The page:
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In Broad Daylight
por Harry N. MacLean
True Crime Books (31)
Edgar Award (98)
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Really liked it. I can see that some people thougth the story was slow, maybe it was but i did not mind that so much. I wanted to know a bit more about trena though. Nobody confronted her about what she did and she got away with money as well. grrrrr
Reviewed by Mrs. Foley
A case study of the vigilante style death of Ken McElroy in 1981 in Skidmore, Missouri. - library catalog description
Wow! Intersting, true story...frustrating too. Not a very positive commentary on our judicial system.
Review from Publisher's Weekly:
Ken Rex McElroy terrorized the residents of several counties in northwestern Missouri for a score of years. He raped young girls and brutalized them after they went to live with him or even married him; he shot at least two men; he stole cattle and hogs, and burned down the houses of some who interfered with his criminal activities. Thanks to the expert efforts of his lawyer and the pro-defendant bias of state laws, he served no more than a few days in jail, the author shows. In 1981, sentenced for the shooting of a popular grocer and free on bail, he was killed by the men of Skidmore, the center of his felonies; they closed ranks against all attempts to identify those who had pulled the triggers. Written by a first-time author, this is an engrossing, credible examination of the way vigilante action can take over when the law appears to be powerless.
Very thorough if a little dry at times, this is an excellent portrayal of how one person or family can intimidate a small community.
Unusual true crime: The bad guy isn't the one who commits the crime that the book is really about.
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Wikipedia en inglés (2)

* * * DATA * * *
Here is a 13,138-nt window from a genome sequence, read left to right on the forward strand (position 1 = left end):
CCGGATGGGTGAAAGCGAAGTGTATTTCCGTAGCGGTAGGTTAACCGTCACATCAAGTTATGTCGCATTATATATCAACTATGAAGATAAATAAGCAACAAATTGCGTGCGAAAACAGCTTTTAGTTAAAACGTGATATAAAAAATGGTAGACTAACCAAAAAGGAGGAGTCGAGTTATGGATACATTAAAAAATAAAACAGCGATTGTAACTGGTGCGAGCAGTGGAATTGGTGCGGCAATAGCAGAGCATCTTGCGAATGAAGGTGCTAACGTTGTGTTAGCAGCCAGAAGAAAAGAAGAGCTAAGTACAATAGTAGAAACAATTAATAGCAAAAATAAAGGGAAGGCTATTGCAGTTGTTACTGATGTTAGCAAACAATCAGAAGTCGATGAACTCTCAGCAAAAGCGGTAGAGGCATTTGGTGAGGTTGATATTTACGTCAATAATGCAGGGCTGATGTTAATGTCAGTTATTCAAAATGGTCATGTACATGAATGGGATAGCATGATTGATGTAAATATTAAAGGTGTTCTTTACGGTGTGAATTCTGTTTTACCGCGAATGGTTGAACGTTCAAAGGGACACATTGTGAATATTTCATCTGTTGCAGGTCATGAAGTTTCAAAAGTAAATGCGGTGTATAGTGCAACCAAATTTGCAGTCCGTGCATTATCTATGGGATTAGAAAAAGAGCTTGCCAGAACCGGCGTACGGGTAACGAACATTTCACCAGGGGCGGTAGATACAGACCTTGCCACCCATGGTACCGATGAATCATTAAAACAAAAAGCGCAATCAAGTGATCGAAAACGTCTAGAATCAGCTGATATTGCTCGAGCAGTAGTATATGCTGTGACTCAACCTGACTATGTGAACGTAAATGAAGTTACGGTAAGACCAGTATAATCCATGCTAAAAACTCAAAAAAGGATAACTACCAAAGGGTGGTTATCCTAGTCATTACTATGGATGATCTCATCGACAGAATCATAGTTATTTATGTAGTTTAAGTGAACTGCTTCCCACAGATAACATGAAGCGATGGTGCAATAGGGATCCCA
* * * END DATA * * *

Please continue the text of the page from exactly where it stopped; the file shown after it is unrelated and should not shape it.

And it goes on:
FOR TEN YEARS, HE TERRORIZED THEM WITHOUT MERCY… Ken McElroy robbed, raped, burned, shot, and maimed the citizens of Skidmore, Missouri, without conscience or remorse. Again and again, the law had failed to stop him. UNTIL THEY TOOK JUSTICE INTO THEIR OWN HANDS. On July 10, 1981, Ken was shot to death on the main street of this small farming community. Forty-five people watched. No indictments were ever issued, no trial held…and the town of Skidmore protected the killers with silence. With this powerful, true-life account, Edgar Award-winning author Harry N. MacLean reveals what drove a community of everyday American citizens to commit murder… IN BROAD DAYLIGHT
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Sistema Decimal Melvil (DDC)364.1509778124 — Social sciences Social problems and services; associations Criminology Crimes and Offenses Offenses against persons
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“Where were you when he was shot?”
“Standing in front of the tavern.”
“Did you see anything?”
“No, I didn’t see a thing. I heard something, a couple of shots and then I hit the ground. There were more shots and, by the time I got up, it was all over.”
There were forty-five witnesses to the shooting and none of them saw anything. Of course that was impossible, most of them knew who shot McElroy.
In a news report about the killing, the announcer reported the Ken was “the most hated and feared man in Nodaway County.” Even the police and at least one judge were afraid of him. He had a history, he robbed, raped, burned (as in committed arson), and shot the citizens of Skidmore, Missouri. If anyone pressed charges, while waiting to go to trial, his lawyer would delay the trail as long as possible and McElroy would terrorize the witnesses. In one case, the bedroom window of a witness faced the road. He and his wife would wake to find a bright light flashing around the walls. When the husband would peek out the window, he say McElroy’s car parked on the road. As a result of these tactics, many times witnesses changed their stories or simply disappeared. Often the victims trying to get justice felt isolated because everyone was too afraid of McEroy to support them.
With all this it is easy to see how the townspeople felt the only way they could get justice was to take matters into their own hands. And so they did. The media called the shooting a vigilante killing which the town objected to, and in the strictest sense of the word it wasn’t, but still …… there is no denying the fact that some people made themselves judge, jury and executioner.
MacLean interviewed the people of Skidmore, he also consulted interviews that were taken right after the shooting, by a person who was not law enforcement. We get the full life story of Ken McElroy, MacLean also takes us through the year so we get a feel for the type of community it was. He also explains the idiosyncrasies of Missouri law, which is another reason people may have felt McElroy was getting away with his crimes. The fear and inaction of some people may have also fueled the towns peoples frustration and while you may not agree with their actions, you can certainly understand it.
One person I felt sorry for, which some may not understand or agree with was McElroy’s wife Trena. I feel she is another of Ken’s victims, her actions after he was killed are understandable and can be explained.
I enjoyed this book and recommend it to true crime fans. ( )